Now, here's what the bill does on that, in terms of tackling this idea of troubled youth. There would be a new record check for anyone 18 to 21 years old who would attempt to buy a long gun. That record check would last somewhere between three and 10 days, at least three days. And it would look into juvenile records, mental health records for young people, which are now not part of the process at all.
Now, here's the thing, though, Judy. Reading the bill last night, I discovered that that provision actually would sunset in 2032. It is a temporary provision. And that is part of the compromise here. But this is something that people think is significant and could save lives.
And, Lisa, we know that, while we're talking about, this is being described as the most significant gun — or bill to address gun violence in decades.
How did we get to this point of even having it?
Well, I think there are a few elements. Some of them have to do with personalities.
The two people who really pushed this through the most were Democrat Chris Murphy of Connecticut, who, of course, is known at the forefront of this debate because he's close to Newtown, and really took up the mantle of this idea of gun reform after the Sandy Hook shootings.
But then there's John Cornyn of Texas, which has seen repeated mass shootings in his state. The two of them got together and led this effort. And here's what they have said in the last day about the bill that they were able to craft.
Sen. John Cornyn (R-TX):
I don't want us to pass a bill for the purpose of checking a box. I want to make sure we actually do something useful.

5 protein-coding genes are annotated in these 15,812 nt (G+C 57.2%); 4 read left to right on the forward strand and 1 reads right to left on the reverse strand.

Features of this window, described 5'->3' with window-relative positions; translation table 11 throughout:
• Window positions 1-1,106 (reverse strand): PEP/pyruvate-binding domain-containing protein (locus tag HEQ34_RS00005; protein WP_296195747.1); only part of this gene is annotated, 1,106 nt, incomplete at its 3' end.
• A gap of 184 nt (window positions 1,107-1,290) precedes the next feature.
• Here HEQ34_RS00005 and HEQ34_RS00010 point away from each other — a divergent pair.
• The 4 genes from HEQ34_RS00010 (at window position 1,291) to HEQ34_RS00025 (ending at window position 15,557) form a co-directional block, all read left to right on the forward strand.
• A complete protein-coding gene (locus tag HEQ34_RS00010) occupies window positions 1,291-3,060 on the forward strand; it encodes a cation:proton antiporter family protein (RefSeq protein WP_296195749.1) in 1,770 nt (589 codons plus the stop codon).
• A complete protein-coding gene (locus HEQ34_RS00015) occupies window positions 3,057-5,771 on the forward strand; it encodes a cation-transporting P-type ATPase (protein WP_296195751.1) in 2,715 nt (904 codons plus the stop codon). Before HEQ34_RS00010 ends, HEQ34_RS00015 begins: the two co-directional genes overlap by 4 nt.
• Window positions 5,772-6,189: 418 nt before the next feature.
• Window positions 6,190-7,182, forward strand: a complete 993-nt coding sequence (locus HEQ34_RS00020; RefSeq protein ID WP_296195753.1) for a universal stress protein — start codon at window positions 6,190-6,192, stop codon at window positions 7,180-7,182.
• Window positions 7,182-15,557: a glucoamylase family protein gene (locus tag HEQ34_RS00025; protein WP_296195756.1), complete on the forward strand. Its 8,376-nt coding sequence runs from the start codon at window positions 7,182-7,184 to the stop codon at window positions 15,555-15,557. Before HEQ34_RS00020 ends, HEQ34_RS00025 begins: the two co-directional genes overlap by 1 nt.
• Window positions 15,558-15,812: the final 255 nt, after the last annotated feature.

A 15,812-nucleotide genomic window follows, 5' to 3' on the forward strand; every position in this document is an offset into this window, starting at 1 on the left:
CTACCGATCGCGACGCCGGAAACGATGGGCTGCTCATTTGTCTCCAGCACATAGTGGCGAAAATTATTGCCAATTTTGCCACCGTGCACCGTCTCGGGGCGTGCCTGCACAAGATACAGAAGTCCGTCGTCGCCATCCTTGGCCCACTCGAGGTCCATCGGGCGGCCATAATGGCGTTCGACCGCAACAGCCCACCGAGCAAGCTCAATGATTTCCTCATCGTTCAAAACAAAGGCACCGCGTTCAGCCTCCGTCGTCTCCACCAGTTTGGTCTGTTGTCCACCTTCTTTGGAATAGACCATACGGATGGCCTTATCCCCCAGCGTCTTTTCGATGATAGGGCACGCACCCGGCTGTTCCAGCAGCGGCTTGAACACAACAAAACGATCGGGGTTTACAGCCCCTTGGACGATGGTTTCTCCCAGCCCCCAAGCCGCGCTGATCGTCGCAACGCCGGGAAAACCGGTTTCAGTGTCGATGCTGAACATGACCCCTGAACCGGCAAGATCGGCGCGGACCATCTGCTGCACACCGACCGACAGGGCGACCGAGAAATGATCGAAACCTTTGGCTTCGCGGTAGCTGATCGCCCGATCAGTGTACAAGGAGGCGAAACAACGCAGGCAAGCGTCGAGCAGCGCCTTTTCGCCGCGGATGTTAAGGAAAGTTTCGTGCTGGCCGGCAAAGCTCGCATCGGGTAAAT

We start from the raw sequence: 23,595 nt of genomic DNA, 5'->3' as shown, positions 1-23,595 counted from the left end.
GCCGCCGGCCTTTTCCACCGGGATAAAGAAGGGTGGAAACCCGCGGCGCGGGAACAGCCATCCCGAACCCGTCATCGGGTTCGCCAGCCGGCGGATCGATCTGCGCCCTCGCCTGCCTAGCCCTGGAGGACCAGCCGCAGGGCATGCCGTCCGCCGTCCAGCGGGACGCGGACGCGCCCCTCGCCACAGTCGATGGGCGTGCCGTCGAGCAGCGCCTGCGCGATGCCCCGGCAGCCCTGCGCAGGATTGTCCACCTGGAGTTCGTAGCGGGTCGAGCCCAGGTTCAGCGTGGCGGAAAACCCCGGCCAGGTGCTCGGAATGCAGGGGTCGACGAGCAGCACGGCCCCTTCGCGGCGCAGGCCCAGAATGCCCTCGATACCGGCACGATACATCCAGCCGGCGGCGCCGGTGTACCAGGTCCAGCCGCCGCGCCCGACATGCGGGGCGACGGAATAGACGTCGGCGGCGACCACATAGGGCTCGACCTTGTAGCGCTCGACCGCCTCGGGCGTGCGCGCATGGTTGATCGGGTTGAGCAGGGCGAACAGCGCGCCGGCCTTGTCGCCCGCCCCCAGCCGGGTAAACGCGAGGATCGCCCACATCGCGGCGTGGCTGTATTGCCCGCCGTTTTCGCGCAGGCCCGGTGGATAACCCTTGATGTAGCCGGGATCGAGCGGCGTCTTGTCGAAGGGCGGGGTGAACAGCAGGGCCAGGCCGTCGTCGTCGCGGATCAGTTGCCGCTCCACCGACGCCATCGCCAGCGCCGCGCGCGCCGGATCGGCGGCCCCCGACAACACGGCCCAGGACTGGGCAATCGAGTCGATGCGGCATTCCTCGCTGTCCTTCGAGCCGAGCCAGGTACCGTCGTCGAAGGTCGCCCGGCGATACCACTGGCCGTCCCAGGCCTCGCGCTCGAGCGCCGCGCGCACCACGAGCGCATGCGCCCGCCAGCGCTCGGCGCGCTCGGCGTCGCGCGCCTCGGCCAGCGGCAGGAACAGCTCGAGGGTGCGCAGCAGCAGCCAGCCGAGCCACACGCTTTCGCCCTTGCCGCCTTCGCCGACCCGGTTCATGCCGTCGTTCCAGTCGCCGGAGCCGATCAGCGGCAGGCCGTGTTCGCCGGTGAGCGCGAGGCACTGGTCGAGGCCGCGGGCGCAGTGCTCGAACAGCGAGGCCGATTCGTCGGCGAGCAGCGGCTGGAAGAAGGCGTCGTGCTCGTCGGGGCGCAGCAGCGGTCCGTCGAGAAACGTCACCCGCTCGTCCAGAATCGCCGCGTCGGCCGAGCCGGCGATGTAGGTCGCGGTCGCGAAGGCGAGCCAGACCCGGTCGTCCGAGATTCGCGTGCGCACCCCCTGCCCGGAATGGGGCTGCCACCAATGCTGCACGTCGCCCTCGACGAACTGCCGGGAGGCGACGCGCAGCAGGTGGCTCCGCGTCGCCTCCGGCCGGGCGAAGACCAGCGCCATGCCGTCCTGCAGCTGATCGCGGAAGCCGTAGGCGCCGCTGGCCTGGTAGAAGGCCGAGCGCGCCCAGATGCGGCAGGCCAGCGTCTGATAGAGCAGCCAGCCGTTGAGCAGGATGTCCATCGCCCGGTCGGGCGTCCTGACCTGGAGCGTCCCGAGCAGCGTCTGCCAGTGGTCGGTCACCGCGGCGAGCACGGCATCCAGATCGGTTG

Sen. Chris Murphy (D-CT):
This bill will be too little for many. It'll be too much for others. But it isn't a box-checking exercise. This bill is not window dressing. This bill is going to save lives.
This was a focused bill. And it isn't just about the two aspects I mentioned above, but also some really significant aspects on health and safety.
So, let's look at those kinds of provisions as well in this bill, billions for schools and pediatricians to get mental health training, to expand mental health services for young people, also $300 million for school safety, the wide range of uses that can have.
And it's interesting, Judy. Something that Democrats got here in this compromise, grants cannot be used to fund gun training for teachers, something that Democrats didn't want to see. And that is, in fact, blocked in this bill
Judy, so notable not just what's in this bill, but who opposed it, the National Rifle Association. The NRA is opposed to this. This is the first bill in decades that we have seen likely to pass Congress on guns despite NRA opposition.
And, finally, Lisa, what does the timeline look like on this? If the Senate does pass it, what are the prospects in the House?
Right. It does look actually pretty good in the House.
House Speaker Nancy Pelosi is on board. We expect it to go through the Senate this week and the House to take it up after it comes back from July 4 recess. So stay tuned. But, right now it looks pretty good.
Stay tuned, for sure.
Lisa Desjardins, thank you.